The Indian diaspora, together with the Chinese community, also has the highest levels of education attainment across all ethnic groups, and jointly have the highest proportion of people working in professional occupations in the UK.
The results of the 2021 census are being released in phases and demonstrate large disparities between ethnic groups by education, employment, health and housing across England and Wales.
Home ownership was most common for people who identified as being of Indian ethnicity at 71%, followed by white British at 68%. Overcrowded housing is most common for people who identified as Bangladeshi, with 39% of them in this living situation. Social rented housing, on the other hand, was most common among people who identified as black Afro-Caribbean.
Professional occupations (for example, doctors, teachers and lawyers) also saw the highest percentage of people coming from the Indian and Chinese ethnic groups equally at 34% from both those groups. This was followed by 33% of white Irish and 30% of Arabs compared to 20% of Pakistanis, 17% of Bangladeshis and 19% of white British.
People who identify as Chinese and Indian also have the highest levels of education of the 19 ethnic groups analysed, with 56% of Chinese having got such qualifications and 52% of people in the Indian ethnic group having them, closely followed by African.
On the census, everyone was asked to rate their health from “very good” to “very bad”. Over the whole population, 48% of people said they had “very good” health and 1.2% said they had “very bad” health. The ethnic groups reporting the poorest health were people who identified as white Irish and people who said they were white gypsies. People who identified as Bangladeshi, however, reported poorer health than might be expected since this group is relatively young, with an average age of 27 years. The highest reported levels of “very good” health were among mixed-race white and Asian people at 67%, and people who identified as African at 65%.The Pakistani ethnic group had the second-largest gender difference on health, with 4.2% of women reported having bad health compared with 2.9% of men. Whilst 46% of white British described their health as very good, 53% of the Indian ethnic group did.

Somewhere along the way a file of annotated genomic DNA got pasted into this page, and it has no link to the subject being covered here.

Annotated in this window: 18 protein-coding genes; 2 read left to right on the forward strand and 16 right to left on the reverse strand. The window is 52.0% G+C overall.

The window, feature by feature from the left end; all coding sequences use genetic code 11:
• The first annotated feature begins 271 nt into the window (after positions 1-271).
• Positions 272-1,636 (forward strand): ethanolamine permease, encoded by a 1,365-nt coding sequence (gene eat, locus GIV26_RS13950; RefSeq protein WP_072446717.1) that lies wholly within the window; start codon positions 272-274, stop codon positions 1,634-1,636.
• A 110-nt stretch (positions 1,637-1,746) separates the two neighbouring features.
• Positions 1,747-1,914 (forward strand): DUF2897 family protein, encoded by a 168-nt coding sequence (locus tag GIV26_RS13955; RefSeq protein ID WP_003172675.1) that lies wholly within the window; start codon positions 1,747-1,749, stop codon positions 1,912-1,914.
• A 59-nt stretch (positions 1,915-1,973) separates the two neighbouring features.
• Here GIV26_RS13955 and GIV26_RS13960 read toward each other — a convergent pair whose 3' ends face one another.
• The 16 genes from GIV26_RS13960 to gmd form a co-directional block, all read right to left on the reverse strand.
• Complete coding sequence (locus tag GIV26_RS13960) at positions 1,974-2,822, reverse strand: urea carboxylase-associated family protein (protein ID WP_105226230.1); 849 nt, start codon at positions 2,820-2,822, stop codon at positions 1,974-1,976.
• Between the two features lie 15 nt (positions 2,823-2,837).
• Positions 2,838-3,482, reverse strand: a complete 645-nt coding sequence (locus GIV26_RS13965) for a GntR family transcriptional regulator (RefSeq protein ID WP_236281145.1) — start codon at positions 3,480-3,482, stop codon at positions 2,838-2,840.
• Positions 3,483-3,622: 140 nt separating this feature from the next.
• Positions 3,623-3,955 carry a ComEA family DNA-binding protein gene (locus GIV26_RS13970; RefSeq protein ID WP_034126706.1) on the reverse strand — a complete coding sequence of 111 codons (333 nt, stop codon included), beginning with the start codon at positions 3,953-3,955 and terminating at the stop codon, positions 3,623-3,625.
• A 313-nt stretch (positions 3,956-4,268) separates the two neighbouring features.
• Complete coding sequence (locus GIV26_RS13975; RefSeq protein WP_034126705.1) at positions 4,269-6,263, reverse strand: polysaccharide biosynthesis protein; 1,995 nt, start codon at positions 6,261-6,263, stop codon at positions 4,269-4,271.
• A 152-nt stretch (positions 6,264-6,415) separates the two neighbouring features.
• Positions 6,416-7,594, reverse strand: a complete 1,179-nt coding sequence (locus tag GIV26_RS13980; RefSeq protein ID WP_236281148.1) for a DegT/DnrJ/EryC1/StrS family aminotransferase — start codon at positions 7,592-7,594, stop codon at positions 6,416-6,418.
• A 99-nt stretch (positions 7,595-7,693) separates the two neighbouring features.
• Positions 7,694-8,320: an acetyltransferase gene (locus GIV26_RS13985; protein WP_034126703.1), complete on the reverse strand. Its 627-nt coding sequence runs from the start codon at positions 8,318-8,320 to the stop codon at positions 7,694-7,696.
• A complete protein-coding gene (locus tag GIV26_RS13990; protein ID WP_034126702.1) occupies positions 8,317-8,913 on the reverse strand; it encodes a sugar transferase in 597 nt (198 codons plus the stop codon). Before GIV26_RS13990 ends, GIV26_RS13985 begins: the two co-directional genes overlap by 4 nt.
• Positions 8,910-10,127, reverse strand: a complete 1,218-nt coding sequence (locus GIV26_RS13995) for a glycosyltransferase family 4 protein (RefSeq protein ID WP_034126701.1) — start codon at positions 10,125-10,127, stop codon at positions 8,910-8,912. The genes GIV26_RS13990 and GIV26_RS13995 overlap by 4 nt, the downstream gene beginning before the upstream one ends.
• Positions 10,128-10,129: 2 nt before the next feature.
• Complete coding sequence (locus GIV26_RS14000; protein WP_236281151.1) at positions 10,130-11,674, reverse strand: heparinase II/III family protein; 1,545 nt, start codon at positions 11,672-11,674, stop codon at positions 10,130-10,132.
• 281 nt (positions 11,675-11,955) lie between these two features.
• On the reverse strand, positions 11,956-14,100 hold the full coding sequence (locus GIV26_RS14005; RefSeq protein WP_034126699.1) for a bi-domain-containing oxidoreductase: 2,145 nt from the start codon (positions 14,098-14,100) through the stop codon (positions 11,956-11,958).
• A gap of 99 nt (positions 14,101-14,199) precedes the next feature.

Among reasons for being economically inactive, women were more likely than men to say they were looking after home or family. This difference was particularly large among people identifying as Bangladeshi or Pakistani.
The employment figure was highest for people who identified with an “other white” ethnicity at around 63%, followed by 62% for both white Brits and white Irish, followed by 61% for Indians. Eleven per cent of white Brits are self-employed compared to 10% of Indians.